The smell of self-interest


We honor those who serve, especially those who sacrifice—firefighters, search and rescue teams, blood drive workers, volunteer groups, military and veterans. We celebrate them with photos and articles, dinners and parades. We thank them. We’re glad to know them. We encourage our young folks to follow their example.

We honor them because service is hard. Self-interest comes naturally, but self-sacrifice stirs hope and admiration. Generosity costs: discomfort, exhaustion, finances, time, lost opportunities. Those who sacrifice set self-interest aside.

Smell test

We dress self-interest as generosity, but it still doesn’t smell right. Self-interest, when it disregards others’ good, infects whole industries. Self-interest infects the cannabis industry at every level. Its “compassion” for the suffering would smell better if were matched by a history of improving communities. Growers of “medical marijuana” reap high profits from sales of product exceeding the “needs” of clients. They shield themselves with the name “caregivers” but flaunt its legal requirements, providing those in their “care” neither housing nor basic day-to-day needs. Unbridled profit loosens restraints on self-interest.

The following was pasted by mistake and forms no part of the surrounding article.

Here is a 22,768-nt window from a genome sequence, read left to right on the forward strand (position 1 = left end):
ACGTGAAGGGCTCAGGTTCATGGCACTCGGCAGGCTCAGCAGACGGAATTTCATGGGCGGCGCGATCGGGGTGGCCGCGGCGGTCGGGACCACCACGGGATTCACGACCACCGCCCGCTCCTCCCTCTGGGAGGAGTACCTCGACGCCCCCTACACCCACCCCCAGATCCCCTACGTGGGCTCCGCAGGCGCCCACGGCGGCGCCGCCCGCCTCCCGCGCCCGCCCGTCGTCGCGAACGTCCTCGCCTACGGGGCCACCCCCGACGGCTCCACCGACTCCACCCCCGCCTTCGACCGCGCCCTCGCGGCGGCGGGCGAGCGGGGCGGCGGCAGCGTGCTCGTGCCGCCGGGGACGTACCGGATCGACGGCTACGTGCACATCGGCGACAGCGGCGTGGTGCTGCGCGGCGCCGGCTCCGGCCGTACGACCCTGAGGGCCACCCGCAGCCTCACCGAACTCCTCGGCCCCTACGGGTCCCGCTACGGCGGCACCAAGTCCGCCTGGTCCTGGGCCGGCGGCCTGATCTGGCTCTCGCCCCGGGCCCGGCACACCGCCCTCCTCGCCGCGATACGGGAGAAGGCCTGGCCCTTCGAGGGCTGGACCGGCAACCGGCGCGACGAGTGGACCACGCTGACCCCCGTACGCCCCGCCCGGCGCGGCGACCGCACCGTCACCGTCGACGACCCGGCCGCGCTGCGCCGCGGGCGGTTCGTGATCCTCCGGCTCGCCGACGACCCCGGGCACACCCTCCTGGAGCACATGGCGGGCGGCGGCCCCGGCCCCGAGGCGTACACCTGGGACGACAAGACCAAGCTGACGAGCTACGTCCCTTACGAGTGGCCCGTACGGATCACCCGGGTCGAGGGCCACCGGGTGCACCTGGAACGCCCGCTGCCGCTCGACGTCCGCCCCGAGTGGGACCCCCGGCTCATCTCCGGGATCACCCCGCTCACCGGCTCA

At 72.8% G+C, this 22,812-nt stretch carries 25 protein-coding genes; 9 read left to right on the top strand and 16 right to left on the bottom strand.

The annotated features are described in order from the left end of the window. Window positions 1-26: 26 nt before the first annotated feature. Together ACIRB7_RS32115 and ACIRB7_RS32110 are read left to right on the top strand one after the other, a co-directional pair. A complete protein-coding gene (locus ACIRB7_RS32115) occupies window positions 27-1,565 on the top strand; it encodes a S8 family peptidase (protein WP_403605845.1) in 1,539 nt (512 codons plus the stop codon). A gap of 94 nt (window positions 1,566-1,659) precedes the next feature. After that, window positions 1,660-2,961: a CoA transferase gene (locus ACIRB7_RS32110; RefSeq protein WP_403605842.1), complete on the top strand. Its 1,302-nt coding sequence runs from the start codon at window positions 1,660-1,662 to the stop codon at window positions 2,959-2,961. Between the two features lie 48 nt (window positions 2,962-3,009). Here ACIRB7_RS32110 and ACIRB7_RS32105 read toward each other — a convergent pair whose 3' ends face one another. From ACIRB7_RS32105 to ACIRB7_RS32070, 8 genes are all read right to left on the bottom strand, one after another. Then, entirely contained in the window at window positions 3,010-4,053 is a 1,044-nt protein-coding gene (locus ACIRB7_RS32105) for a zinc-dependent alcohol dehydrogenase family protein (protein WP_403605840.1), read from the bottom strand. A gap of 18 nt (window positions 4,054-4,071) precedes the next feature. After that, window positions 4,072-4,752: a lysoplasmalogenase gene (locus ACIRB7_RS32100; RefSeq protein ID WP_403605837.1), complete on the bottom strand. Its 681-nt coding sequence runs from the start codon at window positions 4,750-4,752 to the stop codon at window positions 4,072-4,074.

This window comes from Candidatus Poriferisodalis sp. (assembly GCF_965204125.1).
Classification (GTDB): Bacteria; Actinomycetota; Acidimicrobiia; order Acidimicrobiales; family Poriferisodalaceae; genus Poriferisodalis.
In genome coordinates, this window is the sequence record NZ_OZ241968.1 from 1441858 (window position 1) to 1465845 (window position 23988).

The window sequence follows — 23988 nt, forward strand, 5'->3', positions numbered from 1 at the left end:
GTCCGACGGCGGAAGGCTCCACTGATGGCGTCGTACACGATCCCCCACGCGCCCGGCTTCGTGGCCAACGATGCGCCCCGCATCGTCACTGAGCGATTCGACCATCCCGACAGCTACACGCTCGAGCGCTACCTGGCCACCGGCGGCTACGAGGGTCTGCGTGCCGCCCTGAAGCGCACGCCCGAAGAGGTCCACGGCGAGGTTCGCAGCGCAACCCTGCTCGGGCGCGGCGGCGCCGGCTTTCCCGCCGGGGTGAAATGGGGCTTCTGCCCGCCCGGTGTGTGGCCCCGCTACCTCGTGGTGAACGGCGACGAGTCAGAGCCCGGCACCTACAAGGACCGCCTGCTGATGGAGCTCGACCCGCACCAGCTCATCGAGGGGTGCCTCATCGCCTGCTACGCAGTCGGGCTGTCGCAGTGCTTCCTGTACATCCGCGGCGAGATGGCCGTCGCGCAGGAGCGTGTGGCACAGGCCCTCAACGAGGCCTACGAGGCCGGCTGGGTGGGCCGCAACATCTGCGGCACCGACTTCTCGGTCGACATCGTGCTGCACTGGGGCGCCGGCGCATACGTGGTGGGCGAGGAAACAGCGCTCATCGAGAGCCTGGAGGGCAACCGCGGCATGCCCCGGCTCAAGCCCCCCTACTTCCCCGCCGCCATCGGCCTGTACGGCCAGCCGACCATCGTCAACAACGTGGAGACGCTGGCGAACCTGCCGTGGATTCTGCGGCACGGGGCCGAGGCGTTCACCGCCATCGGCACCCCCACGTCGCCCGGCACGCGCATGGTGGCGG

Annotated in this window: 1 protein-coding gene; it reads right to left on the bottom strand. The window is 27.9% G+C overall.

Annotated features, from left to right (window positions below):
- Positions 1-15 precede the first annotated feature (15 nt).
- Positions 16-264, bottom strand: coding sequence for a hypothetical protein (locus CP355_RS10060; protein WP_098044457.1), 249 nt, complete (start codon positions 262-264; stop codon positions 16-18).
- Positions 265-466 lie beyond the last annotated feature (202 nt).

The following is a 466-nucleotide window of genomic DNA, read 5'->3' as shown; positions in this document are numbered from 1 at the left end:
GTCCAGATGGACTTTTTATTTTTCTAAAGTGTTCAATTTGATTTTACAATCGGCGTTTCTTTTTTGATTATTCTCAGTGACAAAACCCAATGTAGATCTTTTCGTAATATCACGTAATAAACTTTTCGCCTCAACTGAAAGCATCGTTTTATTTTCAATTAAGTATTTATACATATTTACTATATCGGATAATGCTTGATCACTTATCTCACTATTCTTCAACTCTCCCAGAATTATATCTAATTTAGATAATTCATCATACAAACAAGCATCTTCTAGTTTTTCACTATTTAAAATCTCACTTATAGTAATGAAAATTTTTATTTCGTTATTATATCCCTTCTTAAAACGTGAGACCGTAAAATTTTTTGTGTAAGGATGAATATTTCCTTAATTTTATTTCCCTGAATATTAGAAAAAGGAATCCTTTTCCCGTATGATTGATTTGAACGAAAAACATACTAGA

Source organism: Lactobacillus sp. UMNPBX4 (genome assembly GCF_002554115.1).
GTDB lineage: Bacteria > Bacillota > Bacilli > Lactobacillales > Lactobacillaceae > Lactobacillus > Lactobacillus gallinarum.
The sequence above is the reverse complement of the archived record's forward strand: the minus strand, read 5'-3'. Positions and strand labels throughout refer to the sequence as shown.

When we sniff self-interest we “follow the money.” We noticed proponents of Prop 64 outspent opponents 12-to-1. We noticed a Cannabis Working Group comprised mostly of industry professionals—special interest dressed as a public trust. We notice growers working every angle to justify an industry that has hurt many communities. All over the state, speculators bend, break or remake laws; they re-brand their self-interest as generosity: “Med-men,” “compassionate use,” “medicine for veterans,” “local jobs.” The smell of self-interest lingers.

The speculator/activists sponsoring a voters’ initiative here would profit enormously. Even in county government, cannabis profits may already be motivating public policy decisions by some while threatening the common good. The cannabis industry smells like self-interest. Let’s clear the air for an honorable public life.

David Covington
American Valley

2 comments on “The smell of self-interest

  1. Bill Dennison says:

    Your comments are to the point and appreciated.
    Is Plumas Grow going to demand commercial cannibus position statements from each of supervisors and the 2018 candidates?

  2. Jerry Dutton says:

    Well stated. This clear perspective needs to be heard. I would love to see it published in our local newspaper as a “letter to the editor” or “Where I Stand” article.

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